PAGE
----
with sectarian schisms seen in the establishment of Hizballah10 and provision of support for other Shi’a groups across the region. Following such support, in the years that followed, the blame for domestic unrest in states with sectarian tensions was firmly placed on Iran. Later the same year, a group of Saudi tribesmen led by Juhayman Al Utaybi entered the Grand Mosque in Mecca and seized control of it by force. The group held the belief that modernisation strategies deployed by the Al Saud –​coupled with their ‘un-​Islamic’ behaviour  –​were contrary to Islam. Al

in Houses built on sand
Emigration and sectarian rivalry
Sarah Roddy

4 The battlefield against popery: emigration and sectarian rivalry ‘If each priest were to take a wife about four thousand children would be born within the year, forty thousand would be added to the birth rate in ten years. Ireland can be saved by her priesthood!’ George Moore, The Untilled Field (1903) Thus concluded the fictional Fr MacTurnan, so petrified that ‘Ireland would become a Protestant country if the Catholic emigration did not cease’, that he dispatched to Rome an heretical suggestion of rescinding clerical celibacy.1 This may have been a slice

in Population, providence and empire
The churches and emigration from nineteenth-century Ireland
Author: Sarah Roddy

The book knits together two of the most significant themes in the social and cultural history of modern Ireland - mass emigration and religious change - and aims to provide fresh insight into both. It addresses the churches' responses to emigration, both in theory and in practice. The book also assesses how emigration impacted on the churches both in relation to their status in Ireland, and in terms of their ability to spread their influence abroad. It first deals with the theoretical positions of the clergy of each denomination in relation to emigration and how they changed over the course of the nineteenth century, as the character of emigration itself altered. It then explores the extent of practical clerical involvement in the temporal aspects of emigration. This includes attempts to prevent or limit it, a variety of facilitation services informally offered by parish clergymen, church-backed moves to safeguard emigrant welfare, clerical advice-giving and clerically planned schemes of migration. Irish monks between the fifth and eighth centuries had spread Christianity all over Europe, and should act as an inspiration to the modern cleric. Tied in with this reading of the past, of course, was a very particular view of the present: the perception that emigration represented the enactment of a providential mission to spread the faith.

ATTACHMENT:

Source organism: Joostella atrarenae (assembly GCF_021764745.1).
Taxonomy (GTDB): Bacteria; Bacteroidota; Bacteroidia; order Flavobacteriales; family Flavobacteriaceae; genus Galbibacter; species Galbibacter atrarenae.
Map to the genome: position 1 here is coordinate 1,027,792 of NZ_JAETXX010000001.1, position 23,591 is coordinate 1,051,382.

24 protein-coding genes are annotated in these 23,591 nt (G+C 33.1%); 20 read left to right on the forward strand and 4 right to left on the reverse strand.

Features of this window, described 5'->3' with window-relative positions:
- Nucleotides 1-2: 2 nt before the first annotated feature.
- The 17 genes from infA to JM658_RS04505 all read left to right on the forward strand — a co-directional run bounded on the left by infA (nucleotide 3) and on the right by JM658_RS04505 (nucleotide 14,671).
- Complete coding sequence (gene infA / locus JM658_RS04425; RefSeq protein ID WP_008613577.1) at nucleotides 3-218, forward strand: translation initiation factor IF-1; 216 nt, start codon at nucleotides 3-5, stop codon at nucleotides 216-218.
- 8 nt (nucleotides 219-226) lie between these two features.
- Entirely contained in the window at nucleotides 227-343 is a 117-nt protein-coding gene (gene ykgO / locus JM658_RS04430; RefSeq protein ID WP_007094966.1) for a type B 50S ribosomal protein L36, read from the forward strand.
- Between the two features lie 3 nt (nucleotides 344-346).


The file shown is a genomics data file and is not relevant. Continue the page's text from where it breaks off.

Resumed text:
Open Access (free)
Simon Mabon

sectarian violence. 2 2 Houses built on sand Lebanese politics has long been characterised by religious difference that is built into the very fabric of the state, embedded in a constitution that shares power along sectarian lines. This organisation of political life has left the state open to the geopolitical aspirations of others, leading to the penetration of Lebanese politics by Syria, Iran, Saudi Arabia, Israel and others, resulting in the conflation of domestic and regional politics. Regulating life, a key part of a sovereign’s responsibilities, becomes

in Houses built on sand
Open Access (free)
The end of the dream
Simon Mabon

sectarian lines, where such difference becomes all consuming. In states such as Lebanon that have attempted to rectify societal divisions through democratic means, schisms within society have become embedded within political structures that have prevented the descent into all-​out violence. A survey conducted by the Arab Barometer found that 52% of Lebanese participants reported that no party is close to representing their political, social and economic aspirations.3 Additionally, only the army is seen as a trustworthy public institution, while only 8% of respondents

in Houses built on sand